I read a story this morning about a businessman who was behind fake bombs planted at Grays’ Inn in London's legal district to intimidate lawyers who work for the National Crime Agency (NCA).    He wanted to frighten them after the NCA conducted legal proceedings against him and his wife, which resulted in £1m of assets being recovered. The court heard he was upset at the prospect of losing his stately home, Embley Manor in Romsey, Hampshire.  The man’s case is another example of how our slavery to prosperity leads us to offer more sinful sacrifices to keep it. In his case it has cost him physical freedom. Materialism is a loveless uncaring god.  Now, if we are true followers of Christ, we know that Christ is infinitely better. Yet, how we also still give in so easily to the pursuit of the slavery of prosperity! I recently came across a statement by Paul David Tripp (PDT) that helpfully discusses this issue:  Why are we so busy? There may be many answers to that question, but let m

Workers for Your Joy (A Review)

Workers for your Joy (WFYJ) is about what Christ calls leaders in his church to be and do, particularly the teaching office in the church (i.e. pastor or elder).  It presents a biblical vision of leadership by going through the fifteen qualifications of elders listed 1 Timothy 3 and Titus 1. The central question Mathis is basically asking is – how should we pastor or lead the church in light of these qualifications? The target audience of the book seems to be those who are in the early stages of pastoral ministry. The book was part of the seminary syllabus at Bethlehem. However, the author does explicitly state that the book is also meant to be of use to church members in considering what Christ expects of leadership in the local church.   Mathis has written this book because he believes leadership has fallen on hard times. The church in the west and the society around us has become increasingly discontent with being led due to the high-profile cases that have sprung about leadership.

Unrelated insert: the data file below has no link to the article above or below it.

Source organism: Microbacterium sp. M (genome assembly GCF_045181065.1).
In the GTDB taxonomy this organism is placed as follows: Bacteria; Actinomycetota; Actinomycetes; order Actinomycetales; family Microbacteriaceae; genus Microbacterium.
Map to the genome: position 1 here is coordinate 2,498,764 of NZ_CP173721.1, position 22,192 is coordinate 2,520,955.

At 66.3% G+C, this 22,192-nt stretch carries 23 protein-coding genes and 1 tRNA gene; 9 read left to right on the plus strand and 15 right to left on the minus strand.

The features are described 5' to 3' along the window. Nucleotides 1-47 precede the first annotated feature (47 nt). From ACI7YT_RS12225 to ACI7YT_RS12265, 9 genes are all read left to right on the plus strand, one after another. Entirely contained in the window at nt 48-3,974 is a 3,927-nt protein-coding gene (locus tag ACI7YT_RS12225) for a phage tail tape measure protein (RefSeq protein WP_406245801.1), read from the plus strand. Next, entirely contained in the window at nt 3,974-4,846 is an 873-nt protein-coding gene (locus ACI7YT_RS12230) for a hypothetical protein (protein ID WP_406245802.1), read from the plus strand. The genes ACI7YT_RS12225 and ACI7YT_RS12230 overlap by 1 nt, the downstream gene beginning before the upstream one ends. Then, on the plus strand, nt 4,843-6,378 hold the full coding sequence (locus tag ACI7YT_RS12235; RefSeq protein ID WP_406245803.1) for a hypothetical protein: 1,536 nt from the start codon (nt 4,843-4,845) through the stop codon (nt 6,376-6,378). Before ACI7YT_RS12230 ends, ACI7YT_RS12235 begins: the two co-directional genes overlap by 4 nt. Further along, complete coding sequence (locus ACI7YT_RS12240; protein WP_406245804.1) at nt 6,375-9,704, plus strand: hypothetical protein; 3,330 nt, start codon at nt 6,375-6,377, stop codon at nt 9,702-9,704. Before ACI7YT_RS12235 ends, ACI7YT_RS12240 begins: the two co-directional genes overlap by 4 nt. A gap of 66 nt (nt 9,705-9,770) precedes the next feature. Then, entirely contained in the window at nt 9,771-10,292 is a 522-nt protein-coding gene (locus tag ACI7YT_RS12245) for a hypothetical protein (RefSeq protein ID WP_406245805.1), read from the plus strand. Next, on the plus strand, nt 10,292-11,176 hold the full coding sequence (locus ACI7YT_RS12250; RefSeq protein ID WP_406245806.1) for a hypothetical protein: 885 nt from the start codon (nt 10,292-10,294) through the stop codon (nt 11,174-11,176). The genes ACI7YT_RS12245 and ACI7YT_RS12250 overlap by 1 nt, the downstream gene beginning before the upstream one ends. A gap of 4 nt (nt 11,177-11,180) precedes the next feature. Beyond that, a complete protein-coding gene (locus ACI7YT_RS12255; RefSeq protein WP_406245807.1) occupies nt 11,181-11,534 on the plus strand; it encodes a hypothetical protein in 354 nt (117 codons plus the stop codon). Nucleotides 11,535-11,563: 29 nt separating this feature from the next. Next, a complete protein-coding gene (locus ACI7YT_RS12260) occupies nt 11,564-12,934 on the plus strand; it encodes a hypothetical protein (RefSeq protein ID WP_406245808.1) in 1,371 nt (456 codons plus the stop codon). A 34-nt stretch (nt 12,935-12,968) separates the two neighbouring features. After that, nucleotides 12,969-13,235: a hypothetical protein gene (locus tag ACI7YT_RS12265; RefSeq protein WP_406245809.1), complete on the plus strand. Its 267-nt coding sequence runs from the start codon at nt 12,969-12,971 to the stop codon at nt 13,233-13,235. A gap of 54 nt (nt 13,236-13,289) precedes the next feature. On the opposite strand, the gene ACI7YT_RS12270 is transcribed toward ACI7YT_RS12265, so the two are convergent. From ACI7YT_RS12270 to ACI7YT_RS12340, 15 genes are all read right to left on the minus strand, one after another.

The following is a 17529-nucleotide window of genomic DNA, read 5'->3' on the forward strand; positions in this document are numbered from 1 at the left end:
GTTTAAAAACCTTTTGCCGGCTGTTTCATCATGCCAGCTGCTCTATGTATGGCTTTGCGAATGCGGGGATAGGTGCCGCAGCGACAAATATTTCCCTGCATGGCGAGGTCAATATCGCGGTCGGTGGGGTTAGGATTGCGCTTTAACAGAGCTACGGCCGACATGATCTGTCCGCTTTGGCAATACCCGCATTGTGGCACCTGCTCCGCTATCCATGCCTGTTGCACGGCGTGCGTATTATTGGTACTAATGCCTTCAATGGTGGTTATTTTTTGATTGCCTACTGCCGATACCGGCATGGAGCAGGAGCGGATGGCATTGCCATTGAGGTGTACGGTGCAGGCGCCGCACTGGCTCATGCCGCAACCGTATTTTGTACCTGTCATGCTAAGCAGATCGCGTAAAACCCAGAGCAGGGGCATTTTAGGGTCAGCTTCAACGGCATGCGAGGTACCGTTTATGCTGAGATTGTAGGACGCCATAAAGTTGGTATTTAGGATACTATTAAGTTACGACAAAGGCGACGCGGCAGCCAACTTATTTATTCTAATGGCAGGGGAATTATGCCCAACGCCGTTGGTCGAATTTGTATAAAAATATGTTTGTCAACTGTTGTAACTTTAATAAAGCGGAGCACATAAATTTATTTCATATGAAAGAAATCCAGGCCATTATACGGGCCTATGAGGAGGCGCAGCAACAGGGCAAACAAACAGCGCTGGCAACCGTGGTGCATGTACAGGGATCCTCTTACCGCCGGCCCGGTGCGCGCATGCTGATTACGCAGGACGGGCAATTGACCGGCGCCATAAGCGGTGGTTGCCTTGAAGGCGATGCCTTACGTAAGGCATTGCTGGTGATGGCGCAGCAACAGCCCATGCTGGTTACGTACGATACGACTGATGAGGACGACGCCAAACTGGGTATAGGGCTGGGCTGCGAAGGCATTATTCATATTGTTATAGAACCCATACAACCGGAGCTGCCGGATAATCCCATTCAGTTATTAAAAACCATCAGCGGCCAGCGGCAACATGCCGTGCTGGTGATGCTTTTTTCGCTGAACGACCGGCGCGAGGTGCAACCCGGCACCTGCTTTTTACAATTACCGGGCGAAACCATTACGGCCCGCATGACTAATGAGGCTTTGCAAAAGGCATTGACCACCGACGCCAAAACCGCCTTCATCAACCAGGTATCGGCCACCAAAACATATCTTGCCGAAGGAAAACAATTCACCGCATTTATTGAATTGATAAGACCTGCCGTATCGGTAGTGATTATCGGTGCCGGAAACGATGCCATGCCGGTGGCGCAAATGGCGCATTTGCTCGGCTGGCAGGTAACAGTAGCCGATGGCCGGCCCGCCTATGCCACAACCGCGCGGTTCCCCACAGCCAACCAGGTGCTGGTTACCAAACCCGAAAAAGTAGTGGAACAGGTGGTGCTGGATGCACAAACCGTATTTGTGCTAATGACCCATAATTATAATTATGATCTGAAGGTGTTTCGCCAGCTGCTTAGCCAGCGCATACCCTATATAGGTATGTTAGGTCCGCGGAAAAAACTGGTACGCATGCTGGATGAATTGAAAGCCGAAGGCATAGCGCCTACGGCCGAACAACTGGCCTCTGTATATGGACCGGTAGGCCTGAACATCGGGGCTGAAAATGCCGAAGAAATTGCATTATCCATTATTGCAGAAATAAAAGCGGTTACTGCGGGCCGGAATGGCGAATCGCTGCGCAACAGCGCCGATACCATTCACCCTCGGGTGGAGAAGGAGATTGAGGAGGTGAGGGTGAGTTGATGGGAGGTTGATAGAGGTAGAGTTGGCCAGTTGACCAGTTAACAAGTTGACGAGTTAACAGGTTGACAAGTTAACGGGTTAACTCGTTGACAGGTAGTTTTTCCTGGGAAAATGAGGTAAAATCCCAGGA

Beware of False Hope